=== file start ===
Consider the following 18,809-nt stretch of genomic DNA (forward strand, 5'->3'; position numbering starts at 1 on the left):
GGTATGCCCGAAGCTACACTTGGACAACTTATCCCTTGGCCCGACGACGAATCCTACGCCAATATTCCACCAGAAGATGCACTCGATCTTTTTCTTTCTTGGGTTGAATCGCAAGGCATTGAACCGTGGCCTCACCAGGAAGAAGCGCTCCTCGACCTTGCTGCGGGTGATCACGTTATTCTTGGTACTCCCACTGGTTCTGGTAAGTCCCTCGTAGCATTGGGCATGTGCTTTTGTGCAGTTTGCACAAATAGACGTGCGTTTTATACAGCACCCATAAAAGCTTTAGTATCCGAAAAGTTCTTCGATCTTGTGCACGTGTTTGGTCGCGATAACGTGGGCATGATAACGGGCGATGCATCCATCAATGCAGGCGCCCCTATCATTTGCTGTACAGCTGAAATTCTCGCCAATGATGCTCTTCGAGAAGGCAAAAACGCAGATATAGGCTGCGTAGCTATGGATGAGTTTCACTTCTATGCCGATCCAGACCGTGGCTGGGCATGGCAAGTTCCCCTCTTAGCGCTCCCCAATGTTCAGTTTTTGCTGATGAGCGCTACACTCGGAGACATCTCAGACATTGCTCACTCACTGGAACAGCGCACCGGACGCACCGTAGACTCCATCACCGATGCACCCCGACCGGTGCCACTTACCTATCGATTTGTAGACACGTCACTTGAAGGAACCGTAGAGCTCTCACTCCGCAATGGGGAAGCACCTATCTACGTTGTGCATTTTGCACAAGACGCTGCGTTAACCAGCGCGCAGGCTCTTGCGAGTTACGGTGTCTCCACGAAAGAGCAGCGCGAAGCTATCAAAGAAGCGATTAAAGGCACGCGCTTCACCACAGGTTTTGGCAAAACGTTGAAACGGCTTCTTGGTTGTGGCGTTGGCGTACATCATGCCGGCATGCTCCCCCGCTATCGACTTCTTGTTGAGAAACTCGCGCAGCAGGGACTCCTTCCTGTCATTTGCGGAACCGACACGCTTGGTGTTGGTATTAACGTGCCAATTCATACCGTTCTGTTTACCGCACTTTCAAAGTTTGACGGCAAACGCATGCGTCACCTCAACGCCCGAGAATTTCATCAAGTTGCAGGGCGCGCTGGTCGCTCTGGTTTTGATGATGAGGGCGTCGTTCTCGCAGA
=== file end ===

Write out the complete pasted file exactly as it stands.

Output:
Consider the following 18,809-nt stretch of genomic DNA (forward strand, 5'->3'; position numbering starts at 1 on the left):
GGTATGCCCGAAGCTACACTTGGACAACTTATCCCTTGGCCCGACGACGAATCCTACGCCAATATTCCACCAGAAGATGCACTCGATCTTTTTCTTTCTTGGGTTGAATCGCAAGGCATTGAACCGTGGCCTCACCAGGAAGAAGCGCTCCTCGACCTTGCTGCGGGTGATCACGTTATTCTTGGTACTCCCACTGGTTCTGGTAAGTCCCTCGTAGCATTGGGCATGTGCTTTTGTGCAGTTTGCACAAATAGACGTGCGTTTTATACAGCACCCATAAAAGCTTTAGTATCCGAAAAGTTCTTCGATCTTGTGCACGTGTTTGGTCGCGATAACGTGGGCATGATAACGGGCGATGCATCCATCAATGCAGGCGCCCCTATCATTTGCTGTACAGCTGAAATTCTCGCCAATGATGCTCTTCGAGAAGGCAAAAACGCAGATATAGGCTGCGTAGCTATGGATGAGTTTCACTTCTATGCCGATCCAGACCGTGGCTGGGCATGGCAAGTTCCCCTCTTAGCGCTCCCCAATGTTCAGTTTTTGCTGATGAGCGCTACACTCGGAGACATCTCAGACATTGCTCACTCACTGGAACAGCGCACCGGACGCACCGTAGACTCCATCACCGATGCACCCCGACCGGTGCCACTTACCTATCGATTTGTAGACACGTCACTTGAAGGAACCGTAGAGCTCTCACTCCGCAATGGGGAAGCACCTATCTACGTTGTGCATTTTGCACAAGACGCTGCGTTAACCAGCGCGCAGGCTCTTGCGAGTTACGGTGTCTCCACGAAAGAGCAGCGCGAAGCTATCAAAGAAGCGATTAAAGGCACGCGCTTCACCACAGGTTTTGGCAAAACGTTGAAACGGCTTCTTGGTTGTGGCGTTGGCGTACATCATGCCGGCATGCTCCCCCGCTATCGACTTCTTGTTGAGAAACTCGCGCAGCAGGGACTCCTTCCTGTCATTTGCGGAACCGACACGCTTGGTGTTGGTATTAACGTGCCAATTCATACCGTTCTGTTTACCGCACTTTCAAAGTTTGACGGCAAACGCATGCGTCACCTCAACGCCCGAGAATTTCATCAAGTTGCAGGGCGCGCTGGTCGCTCTGGTTTTGATGATGAGGGCGTCGTTCTCGCAGA